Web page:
|Vehicle type||Civilian Fixed-wing Aircraft|
|Body style||Private Jet|
|Appearance(s)||The Ballad of Gay Tony|
The Ghawar is a non-pilotable private jet in The Ballad of Gay Tony.
The Ghawar has a similar design to the Miljet, however, it has a single engine instead of two, which is unusual for business jets, which mostly have dual (and sometimes triple) engines for performance and reliability, such as the Shamal. While not used on large business jets, the Ghawar's engine configuration is similar to that being used on the (now cancelled) very light jet, the PiperJet.
The Ghawar's fuselage resembles the Bombardier Global Express private jet.
The interior of the plane is only seen during "Departure Time"; it is smaller than it appears on the outside and has a total of eleven chairs. The cockpit can be seen if the player looks closely when Ray emerges with a grenade, although it is rather nondescript. There are twenty-four windows inside the plane, all of which are bulletproof.
Ray Bulgarin's Ghawar
In the mission, "Departure Time," Ray Bulgarin attempts to flee Liberty City in a blue Ghawar while Luis Lopez destroys his heroin shipment in Funland. Timur is left behind and killed by Luis at Funland, who steals a Bati 801RR, and then goes after the jet with Yusuf Amir's help in evading several cars of Russian assassins along the way to the airport. Luis catches up with the plane and boards it just as it takes off, and kills all the Russians on board. Upon emerging from the cockpit, Ray is shot by Luis, causing the live grenade he was holding to detonate, tearing the plane in half. Luis manages to parachute to safety while the halves of the destroyed Ghawar plunge into the sea.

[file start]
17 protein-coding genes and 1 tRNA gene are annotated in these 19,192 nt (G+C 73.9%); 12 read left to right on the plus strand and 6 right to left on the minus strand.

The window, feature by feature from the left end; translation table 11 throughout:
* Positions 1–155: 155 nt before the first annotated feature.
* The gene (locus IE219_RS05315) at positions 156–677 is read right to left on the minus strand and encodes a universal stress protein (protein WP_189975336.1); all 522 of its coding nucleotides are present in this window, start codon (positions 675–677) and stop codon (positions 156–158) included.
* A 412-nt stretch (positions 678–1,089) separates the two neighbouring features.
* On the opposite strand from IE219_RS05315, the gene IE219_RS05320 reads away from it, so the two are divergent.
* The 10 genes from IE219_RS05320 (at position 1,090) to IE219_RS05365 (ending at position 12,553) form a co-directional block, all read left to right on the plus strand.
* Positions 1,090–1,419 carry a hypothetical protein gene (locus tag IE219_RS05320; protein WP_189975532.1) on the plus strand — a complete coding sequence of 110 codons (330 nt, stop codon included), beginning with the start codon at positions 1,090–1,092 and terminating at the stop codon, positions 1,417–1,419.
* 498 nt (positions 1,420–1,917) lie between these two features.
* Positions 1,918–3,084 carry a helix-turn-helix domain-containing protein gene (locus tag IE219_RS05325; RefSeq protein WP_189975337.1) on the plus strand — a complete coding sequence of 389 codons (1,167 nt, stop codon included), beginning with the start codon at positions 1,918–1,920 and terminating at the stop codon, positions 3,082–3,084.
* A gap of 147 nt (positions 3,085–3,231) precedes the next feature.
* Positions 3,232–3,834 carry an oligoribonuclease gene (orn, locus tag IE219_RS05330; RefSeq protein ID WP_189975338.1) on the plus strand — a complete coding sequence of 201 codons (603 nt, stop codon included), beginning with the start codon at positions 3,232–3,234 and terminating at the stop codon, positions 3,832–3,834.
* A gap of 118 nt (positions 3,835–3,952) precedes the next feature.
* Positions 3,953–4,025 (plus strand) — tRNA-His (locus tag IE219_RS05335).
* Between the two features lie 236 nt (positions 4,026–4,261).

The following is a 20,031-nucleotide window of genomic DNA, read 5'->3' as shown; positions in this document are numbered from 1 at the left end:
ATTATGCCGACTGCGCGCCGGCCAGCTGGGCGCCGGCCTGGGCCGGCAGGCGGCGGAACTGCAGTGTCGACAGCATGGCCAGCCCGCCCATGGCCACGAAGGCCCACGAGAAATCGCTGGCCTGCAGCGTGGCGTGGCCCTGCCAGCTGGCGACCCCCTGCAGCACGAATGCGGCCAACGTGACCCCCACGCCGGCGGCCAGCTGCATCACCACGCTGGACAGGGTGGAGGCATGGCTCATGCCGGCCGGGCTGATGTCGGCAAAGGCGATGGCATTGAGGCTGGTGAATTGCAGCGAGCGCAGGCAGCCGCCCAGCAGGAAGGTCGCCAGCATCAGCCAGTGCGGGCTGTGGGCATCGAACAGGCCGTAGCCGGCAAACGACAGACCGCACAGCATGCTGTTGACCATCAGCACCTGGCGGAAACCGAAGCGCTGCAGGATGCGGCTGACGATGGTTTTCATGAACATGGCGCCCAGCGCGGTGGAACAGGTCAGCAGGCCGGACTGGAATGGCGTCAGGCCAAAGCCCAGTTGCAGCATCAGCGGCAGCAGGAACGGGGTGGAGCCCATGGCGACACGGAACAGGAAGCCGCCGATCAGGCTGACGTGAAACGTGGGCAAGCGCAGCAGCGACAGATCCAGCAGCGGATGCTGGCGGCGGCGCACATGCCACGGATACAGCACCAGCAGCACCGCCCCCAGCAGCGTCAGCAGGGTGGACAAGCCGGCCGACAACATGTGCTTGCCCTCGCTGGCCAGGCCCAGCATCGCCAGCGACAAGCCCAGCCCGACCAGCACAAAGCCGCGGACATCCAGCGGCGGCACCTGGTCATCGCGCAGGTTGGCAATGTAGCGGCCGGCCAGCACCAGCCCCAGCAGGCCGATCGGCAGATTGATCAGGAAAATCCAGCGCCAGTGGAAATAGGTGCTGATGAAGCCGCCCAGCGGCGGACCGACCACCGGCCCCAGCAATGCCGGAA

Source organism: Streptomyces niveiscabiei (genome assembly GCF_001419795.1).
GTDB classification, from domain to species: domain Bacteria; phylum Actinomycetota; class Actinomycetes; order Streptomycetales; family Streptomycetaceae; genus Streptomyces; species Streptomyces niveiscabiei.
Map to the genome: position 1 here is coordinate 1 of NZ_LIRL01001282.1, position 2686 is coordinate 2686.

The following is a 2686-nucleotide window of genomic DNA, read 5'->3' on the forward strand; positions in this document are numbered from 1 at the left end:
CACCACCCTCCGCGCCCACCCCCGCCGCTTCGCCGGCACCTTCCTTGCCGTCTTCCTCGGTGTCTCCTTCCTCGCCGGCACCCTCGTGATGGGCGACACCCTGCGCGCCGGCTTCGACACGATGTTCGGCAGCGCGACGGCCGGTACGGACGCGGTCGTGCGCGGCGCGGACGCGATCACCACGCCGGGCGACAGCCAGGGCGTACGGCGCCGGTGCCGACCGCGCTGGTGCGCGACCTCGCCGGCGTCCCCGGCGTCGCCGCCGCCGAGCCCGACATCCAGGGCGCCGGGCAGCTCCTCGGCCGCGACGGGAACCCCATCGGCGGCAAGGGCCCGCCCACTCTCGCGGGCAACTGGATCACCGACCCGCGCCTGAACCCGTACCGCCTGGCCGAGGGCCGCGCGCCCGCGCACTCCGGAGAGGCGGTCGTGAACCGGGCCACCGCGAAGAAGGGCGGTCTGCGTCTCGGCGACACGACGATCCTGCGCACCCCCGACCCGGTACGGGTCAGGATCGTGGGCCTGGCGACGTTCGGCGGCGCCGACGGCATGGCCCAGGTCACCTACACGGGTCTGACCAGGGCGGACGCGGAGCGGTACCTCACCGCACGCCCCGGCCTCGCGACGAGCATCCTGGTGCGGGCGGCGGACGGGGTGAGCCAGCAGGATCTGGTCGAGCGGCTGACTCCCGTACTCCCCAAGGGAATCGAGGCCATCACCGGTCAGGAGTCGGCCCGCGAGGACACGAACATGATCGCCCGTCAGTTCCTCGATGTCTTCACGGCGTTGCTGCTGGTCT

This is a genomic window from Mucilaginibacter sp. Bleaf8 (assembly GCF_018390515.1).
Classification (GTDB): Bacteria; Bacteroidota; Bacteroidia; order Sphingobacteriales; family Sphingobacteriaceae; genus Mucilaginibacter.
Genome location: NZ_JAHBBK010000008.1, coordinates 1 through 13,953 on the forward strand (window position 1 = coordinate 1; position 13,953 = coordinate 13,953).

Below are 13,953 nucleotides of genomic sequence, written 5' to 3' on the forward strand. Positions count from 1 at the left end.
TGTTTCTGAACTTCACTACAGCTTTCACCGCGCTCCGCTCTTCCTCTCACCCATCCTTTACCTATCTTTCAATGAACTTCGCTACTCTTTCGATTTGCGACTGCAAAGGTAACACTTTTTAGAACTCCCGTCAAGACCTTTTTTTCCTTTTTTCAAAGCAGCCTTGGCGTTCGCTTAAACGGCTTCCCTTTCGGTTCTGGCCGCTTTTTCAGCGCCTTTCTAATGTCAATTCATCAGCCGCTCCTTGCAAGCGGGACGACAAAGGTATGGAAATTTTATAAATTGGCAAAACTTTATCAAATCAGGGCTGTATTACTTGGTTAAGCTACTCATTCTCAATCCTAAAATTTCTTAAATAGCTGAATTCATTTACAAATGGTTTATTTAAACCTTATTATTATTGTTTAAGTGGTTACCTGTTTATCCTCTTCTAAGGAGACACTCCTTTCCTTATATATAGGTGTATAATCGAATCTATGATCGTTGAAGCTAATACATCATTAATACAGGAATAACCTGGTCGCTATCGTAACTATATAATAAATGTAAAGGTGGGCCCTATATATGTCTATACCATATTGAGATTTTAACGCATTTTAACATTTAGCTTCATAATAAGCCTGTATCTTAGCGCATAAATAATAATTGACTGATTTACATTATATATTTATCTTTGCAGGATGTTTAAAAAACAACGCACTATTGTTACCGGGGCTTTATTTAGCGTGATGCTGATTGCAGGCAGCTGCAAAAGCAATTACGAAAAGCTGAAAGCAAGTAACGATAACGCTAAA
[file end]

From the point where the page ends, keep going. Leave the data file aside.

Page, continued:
- During "Departure Time," the plane doesn't actually move, as it simply hovers in place until the Russians are killed and Ray exits the cockpit. This is the same for the Cargo Plane during Minor Turbulence.
- A Ghawar is seen taking off in the final credits scene of TBoGT.
- The plane's serial number is LJK 24051972. 24051972 or 24-05-1972 is a reference to Sam Houser's birthday.
- "Ghawar" is an alternative pronunciation of the Arabic word, "Aghwar," referring to low lands, continuing the theme started by Shamal.